Wandsworth; a disconnected Council that’s forgotten how to listen

The sad spectacle of Chestnut Avenue has touched everyone in our community. Just today I spoke to two local Tory voters on the avenue, both of whom vowed never to vote Tory again.

The beautiful chestnut trees are gone but what has replaced them feels like a permanent rebuke from a Council that no longer knows how to listen to its residents. The new avenue speaks volumes about the Wandsworth Tory culture. If ever we needed an illustration of what the Tory cuts to local government look like – there are the felled Chestnut trees. If we ever we needed to be reminded that Tory Wandsworth Council has become disconnected from the people it purports to represent – there is an avenue of saplings that no one wanted.

For this decision to have been made 6 months shy of a local election is either hubristic or arrogant – in other words very Wandsworth Tory.


The new avenue, enclosed by the metal wall

As if it weren’t bad enough to walk down a desolate Chestnut Avenue, answers I received from the Council recently about how much the whole project cost, has made it so much harder to stomach (full costings below).

At the start of the process to fell and replace Chestnut Avenue, we were told that the Council was financially prudent. It had secured a grant for £46,000 to replace the avenue from the Heritage Lottery Fund, meaning taxpayers’ money could be spent on other things. It was an argument that I know persuaded some of the merits of planting a new avenue.

But according to the Council’s own figures, £83,348 was spent on replacing Chestnut Avenue; that’s £37,348 of our money spent on a project that more than 6,500 people opposed via a petition to the Council.

Worse still, of that £83,348, just £5,824 was spent on new trees, compared to £21,377 spent on security measures, including the erection of a 10’ metal wall and the provision of private security staff, guard dogs and parks police.


The wall

Quite apart from the waste of public money, what is striking is the Council’s total disconnect from the people it purports to represent. Rather than listening and adapting their plans, the Council literally bulldozed through their proposals, against the wishes of so many residents, and spent over £20,000 ensuring the whole awful business was done behind a 10-foot-high metal wall, protected by guard dogs and private security staff.  This isn’t just a Council that doesn’t listen. It’s a Council that treats its residents with contempt.

Adam Seymour-Davies, who lives in Furzedown and is a member of the Save Chestnut Avenue Campaign put it this way: “What was the Council so scared of? We met them several times before the felling and they knew us personally. In the event, a small group of us did turn up at the felling, including a local vicar, and we held a peaceful candle-lit vigil at 6:30am, to a backdrop of a van of barking security dogs. As far as I’m concerned the £20,000 the Council spent keeping us away is the cost of failing to engage with residents”.

candle lit chestnut

The candle-lit vigil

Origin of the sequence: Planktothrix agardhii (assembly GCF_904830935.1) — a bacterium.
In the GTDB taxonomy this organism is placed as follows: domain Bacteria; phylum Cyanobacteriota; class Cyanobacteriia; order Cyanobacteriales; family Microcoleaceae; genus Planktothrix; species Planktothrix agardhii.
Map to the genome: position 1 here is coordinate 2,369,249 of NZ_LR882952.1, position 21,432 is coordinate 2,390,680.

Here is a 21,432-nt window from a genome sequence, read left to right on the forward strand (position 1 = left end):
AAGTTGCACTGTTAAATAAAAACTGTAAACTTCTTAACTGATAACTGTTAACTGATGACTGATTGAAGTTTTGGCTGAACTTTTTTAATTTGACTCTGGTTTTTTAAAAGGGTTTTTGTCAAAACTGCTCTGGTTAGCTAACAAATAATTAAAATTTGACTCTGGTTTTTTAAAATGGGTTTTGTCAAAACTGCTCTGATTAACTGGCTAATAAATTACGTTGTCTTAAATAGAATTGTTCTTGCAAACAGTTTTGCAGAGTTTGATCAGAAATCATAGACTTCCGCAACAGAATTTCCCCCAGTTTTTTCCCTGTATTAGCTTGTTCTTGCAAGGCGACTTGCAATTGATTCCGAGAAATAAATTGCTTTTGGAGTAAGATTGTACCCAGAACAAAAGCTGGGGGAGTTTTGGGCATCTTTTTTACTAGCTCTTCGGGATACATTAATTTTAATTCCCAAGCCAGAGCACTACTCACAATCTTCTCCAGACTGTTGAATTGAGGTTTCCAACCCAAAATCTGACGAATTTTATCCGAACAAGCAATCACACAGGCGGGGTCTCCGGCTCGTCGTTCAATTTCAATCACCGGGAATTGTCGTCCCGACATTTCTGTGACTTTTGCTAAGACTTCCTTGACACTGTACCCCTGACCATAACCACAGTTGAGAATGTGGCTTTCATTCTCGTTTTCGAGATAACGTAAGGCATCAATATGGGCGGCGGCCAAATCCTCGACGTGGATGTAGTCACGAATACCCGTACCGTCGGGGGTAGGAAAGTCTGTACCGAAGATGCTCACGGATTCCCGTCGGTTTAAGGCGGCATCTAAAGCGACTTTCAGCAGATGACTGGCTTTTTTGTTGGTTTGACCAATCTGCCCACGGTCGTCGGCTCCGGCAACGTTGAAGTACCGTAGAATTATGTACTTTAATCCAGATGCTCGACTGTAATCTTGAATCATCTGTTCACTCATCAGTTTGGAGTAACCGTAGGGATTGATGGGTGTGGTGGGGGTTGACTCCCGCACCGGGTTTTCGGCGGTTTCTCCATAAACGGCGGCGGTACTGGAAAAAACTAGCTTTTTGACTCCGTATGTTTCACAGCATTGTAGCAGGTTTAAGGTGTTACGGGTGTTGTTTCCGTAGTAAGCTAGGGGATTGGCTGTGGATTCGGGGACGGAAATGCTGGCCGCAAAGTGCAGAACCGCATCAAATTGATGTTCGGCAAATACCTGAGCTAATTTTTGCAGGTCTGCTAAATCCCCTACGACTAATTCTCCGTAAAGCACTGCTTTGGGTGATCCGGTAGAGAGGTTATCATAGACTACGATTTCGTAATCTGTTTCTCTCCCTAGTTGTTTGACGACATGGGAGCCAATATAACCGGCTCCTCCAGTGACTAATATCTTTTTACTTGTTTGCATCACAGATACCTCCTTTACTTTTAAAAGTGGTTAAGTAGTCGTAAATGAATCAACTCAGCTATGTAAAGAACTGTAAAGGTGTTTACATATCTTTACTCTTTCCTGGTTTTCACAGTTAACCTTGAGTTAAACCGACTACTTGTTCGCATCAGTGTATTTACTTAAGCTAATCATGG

The experience of voters in Furzedown is not unique. Increasingly, I am hearing the same message from voters across the borough.

Like those who live close to Battersea Park who objected to the Council installing a racing track through their park but were ignored, or the residents of Northcote who have objected to having their library and a community hall knocked down and replaced, but have not been listened to.  Or the 21,000+ Battersea residents who asked the Council to ensure that the Battersea Power station development would include affordable homes alongside the £1m+ properties on the redeveloped site after the Council’s planning committee voted to cut 250 affordable homes. The planning decision has not been overturned.

Tory councillors at the Planning Commiittee vote to cut affordable housing

Wandsworth Tory councillors voting to cut 250 affordable homes on the Battersea Power Station site

Recently I was asked to be on the panel of a “Let’s Talk” meeting in Shaftesbury ward near Clapham Junction. The idea of these meetings is that residents can talk to their councillors about any concerns they have. They are usually pretty poorly-attended and the issues raised tend to be around street cleanliness, or the state of the pavements.

But this Let’s Talk meeting (later dubbed “Let’s Shout”) was unlike any other I’ve been to. It was fractious and angry and the overwhelming theme of the evening was the frustration that residents felt at not being listened to. I jotted down what some of the residents had to say:

“is there a pattern here of not listening?”
“I’m really dissatisfied by the consultation process”
“We don’t feel listened to”
“your consultation doesn’t allow residents to say what they want”
“misinformation and misrepresentation”
“what is consultation for if not to listen to the people who elect you?”
“You, Sir, are shouting at us and you don’t listen”

Shaftesbury Lets Talk

At the Shaftesbury “Let’s Shout” meeting – cllr Cousins (independent) is on my right

The Tories have been running Wandsworth Council for 40 years and it feels like they have run out of steam. Rather than recognising that they are accountable to their voters, the Wandsworth Tory culture has become one where the administration seems to believe it is the voters’ responsibility to get in line with what it wants. At Shaftesbury’s Lets Talk, this was summed up for me by one of the Tory cllrs shouting at the residents “you’re being listened to, you’re just not getting your way”.

He was half right at least.

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